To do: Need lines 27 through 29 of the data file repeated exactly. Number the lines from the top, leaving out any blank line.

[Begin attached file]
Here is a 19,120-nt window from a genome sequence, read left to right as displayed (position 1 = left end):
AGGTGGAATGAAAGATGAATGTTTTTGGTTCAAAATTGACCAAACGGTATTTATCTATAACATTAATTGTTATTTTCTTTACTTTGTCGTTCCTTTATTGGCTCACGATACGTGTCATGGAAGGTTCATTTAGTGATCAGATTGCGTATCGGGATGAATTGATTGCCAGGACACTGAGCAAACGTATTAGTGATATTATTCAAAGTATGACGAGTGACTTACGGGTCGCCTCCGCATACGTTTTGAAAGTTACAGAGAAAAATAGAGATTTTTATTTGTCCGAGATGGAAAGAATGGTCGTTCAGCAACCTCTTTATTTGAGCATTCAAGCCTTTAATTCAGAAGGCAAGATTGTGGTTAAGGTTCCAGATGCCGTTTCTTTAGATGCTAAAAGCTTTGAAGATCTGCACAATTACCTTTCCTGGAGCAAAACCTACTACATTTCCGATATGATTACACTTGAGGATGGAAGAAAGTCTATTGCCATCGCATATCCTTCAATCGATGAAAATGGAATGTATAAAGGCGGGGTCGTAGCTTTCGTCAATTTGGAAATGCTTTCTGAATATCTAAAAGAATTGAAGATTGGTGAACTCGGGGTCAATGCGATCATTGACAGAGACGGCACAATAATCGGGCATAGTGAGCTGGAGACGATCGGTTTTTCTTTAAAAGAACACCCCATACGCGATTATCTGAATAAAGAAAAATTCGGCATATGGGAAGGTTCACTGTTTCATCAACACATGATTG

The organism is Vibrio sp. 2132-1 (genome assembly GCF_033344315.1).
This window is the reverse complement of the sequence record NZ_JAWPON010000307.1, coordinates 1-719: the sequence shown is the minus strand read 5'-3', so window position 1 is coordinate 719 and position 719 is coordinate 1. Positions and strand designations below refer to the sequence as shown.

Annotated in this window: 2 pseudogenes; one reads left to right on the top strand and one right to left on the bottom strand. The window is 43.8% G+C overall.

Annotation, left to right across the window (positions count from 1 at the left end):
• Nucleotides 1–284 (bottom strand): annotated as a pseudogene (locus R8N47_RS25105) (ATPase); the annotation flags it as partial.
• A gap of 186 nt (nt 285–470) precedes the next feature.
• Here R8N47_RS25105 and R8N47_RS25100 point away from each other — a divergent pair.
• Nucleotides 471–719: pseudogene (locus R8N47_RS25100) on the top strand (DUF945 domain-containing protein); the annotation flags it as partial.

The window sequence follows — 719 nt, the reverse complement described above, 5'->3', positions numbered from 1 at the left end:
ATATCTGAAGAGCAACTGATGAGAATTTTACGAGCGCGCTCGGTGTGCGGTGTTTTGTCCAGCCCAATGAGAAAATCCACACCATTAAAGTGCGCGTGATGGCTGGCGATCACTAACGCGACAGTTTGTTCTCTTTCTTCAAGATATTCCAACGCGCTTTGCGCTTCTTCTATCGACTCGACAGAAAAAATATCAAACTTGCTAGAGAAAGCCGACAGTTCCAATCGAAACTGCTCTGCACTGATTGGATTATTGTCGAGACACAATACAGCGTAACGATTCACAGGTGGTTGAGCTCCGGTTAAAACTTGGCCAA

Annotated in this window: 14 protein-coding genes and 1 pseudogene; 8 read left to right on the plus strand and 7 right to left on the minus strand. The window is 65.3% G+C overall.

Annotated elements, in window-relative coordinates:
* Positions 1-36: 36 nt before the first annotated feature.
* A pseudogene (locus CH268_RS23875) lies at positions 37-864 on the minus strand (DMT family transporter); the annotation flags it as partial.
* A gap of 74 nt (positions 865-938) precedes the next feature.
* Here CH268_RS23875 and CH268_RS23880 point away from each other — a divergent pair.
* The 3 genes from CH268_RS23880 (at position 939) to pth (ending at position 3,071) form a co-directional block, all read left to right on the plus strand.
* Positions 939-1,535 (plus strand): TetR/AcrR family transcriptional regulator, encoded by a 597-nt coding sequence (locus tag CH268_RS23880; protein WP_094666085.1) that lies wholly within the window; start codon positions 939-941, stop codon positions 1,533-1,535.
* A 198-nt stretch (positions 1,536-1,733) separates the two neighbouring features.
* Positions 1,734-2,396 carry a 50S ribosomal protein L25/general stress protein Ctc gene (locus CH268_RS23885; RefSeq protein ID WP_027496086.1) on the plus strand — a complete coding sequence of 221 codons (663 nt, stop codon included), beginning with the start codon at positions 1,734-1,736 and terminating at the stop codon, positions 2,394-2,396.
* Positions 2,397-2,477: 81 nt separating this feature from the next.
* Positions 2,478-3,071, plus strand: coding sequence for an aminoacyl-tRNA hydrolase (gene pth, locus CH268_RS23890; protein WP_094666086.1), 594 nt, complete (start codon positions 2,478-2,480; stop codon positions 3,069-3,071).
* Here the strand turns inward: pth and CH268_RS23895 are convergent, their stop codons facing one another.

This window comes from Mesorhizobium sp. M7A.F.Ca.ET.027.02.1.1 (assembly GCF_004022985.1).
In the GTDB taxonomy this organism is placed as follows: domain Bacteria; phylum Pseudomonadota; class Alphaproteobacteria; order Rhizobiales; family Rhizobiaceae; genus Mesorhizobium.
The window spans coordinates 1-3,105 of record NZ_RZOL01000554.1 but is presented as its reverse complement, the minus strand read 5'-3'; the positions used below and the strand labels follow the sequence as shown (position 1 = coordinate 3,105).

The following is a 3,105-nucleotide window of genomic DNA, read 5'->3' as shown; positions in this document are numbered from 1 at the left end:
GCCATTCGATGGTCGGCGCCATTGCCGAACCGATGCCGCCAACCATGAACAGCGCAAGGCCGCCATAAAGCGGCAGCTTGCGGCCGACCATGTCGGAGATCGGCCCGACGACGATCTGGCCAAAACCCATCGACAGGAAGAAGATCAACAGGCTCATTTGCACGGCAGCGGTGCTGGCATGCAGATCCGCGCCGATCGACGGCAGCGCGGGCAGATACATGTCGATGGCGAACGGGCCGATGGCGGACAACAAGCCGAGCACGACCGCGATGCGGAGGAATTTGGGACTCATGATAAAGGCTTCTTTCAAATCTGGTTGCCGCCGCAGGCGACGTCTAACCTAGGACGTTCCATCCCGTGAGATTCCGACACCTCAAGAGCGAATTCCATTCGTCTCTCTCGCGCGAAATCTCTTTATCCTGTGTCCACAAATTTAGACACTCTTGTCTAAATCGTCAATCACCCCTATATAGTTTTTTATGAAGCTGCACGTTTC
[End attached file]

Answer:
In the GTDB taxonomy this organism is placed as follows: domain Bacteria; phylum Pseudomonadota; class Alphaproteobacteria; order Rhizobiales; family Rhizobiaceae; genus Mesorhizobium.
The window spans coordinates 1-3,105 of record NZ_RZOL01000554.1 but is presented as its reverse complement, the minus strand read 5'-3'; the positions used below and the strand labels follow the sequence as shown (position 1 = coordinate 3,105).

The following is a 3,105-nucleotide window of genomic DNA, read 5'->3' as shown; positions in this document are numbered from 1 at the left end: